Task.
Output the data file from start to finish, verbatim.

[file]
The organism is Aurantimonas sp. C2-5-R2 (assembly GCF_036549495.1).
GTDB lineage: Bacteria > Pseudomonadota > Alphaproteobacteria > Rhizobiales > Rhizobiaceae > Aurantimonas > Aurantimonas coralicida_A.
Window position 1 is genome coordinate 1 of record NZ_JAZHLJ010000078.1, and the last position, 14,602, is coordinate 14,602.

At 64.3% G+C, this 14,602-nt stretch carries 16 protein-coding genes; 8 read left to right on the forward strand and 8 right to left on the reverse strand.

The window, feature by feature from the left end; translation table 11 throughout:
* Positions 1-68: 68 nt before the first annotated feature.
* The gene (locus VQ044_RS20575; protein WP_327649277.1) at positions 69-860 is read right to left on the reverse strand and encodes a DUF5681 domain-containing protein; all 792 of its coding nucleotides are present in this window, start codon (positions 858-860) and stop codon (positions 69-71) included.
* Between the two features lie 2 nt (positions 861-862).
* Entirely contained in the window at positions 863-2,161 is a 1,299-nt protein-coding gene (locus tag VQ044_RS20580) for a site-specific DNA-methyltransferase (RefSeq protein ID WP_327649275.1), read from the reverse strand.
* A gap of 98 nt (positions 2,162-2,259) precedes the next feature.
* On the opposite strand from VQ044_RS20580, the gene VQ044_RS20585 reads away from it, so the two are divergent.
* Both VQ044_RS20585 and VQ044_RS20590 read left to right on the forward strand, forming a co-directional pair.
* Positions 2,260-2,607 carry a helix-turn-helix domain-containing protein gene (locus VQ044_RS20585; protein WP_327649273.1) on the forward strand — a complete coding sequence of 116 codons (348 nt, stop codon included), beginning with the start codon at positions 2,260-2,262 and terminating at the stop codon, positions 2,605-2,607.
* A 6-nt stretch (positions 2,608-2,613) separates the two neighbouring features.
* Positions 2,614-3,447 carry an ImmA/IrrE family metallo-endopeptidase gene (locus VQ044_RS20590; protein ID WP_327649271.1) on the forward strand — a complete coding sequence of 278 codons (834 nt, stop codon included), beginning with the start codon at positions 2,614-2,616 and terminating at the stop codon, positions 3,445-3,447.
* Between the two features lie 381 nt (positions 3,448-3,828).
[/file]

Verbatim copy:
The organism is Aurantimonas sp. C2-5-R2 (assembly GCF_036549495.1).
GTDB lineage: Bacteria > Pseudomonadota > Alphaproteobacteria > Rhizobiales > Rhizobiaceae > Aurantimonas > Aurantimonas coralicida_A.
Window position 1 is genome coordinate 1 of record NZ_JAZHLJ010000078.1, and the last position, 14,602, is coordinate 14,602.

At 64.3% G+C, this 14,602-nt stretch carries 16 protein-coding genes; 8 read left to right on the forward strand and 8 right to left on the reverse strand.

The window, feature by feature from the left end; translation table 11 throughout:
* Positions 1-68: 68 nt before the first annotated feature.
* The gene (locus VQ044_RS20575; protein WP_327649277.1) at positions 69-860 is read right to left on the reverse strand and encodes a DUF5681 domain-containing protein; all 792 of its coding nucleotides are present in this window, start codon (positions 858-860) and stop codon (positions 69-71) included.
* Between the two features lie 2 nt (positions 861-862).
* Entirely contained in the window at positions 863-2,161 is a 1,299-nt protein-coding gene (locus tag VQ044_RS20580) for a site-specific DNA-methyltransferase (RefSeq protein ID WP_327649275.1), read from the reverse strand.
* A gap of 98 nt (positions 2,162-2,259) precedes the next feature.
* On the opposite strand from VQ044_RS20580, the gene VQ044_RS20585 reads away from it, so the two are divergent.
* Both VQ044_RS20585 and VQ044_RS20590 read left to right on the forward strand, forming a co-directional pair.
* Positions 2,260-2,607 carry a helix-turn-helix domain-containing protein gene (locus VQ044_RS20585; protein WP_327649273.1) on the forward strand — a complete coding sequence of 116 codons (348 nt, stop codon included), beginning with the start codon at positions 2,260-2,262 and terminating at the stop codon, positions 2,605-2,607.
* A 6-nt stretch (positions 2,608-2,613) separates the two neighbouring features.
* Positions 2,614-3,447 carry an ImmA/IrrE family metallo-endopeptidase gene (locus VQ044_RS20590; protein ID WP_327649271.1) on the forward strand — a complete coding sequence of 278 codons (834 nt, stop codon included), beginning with the start codon at positions 2,614-2,616 and terminating at the stop codon, positions 3,445-3,447.
* Between the two features lie 381 nt (positions 3,448-3,828).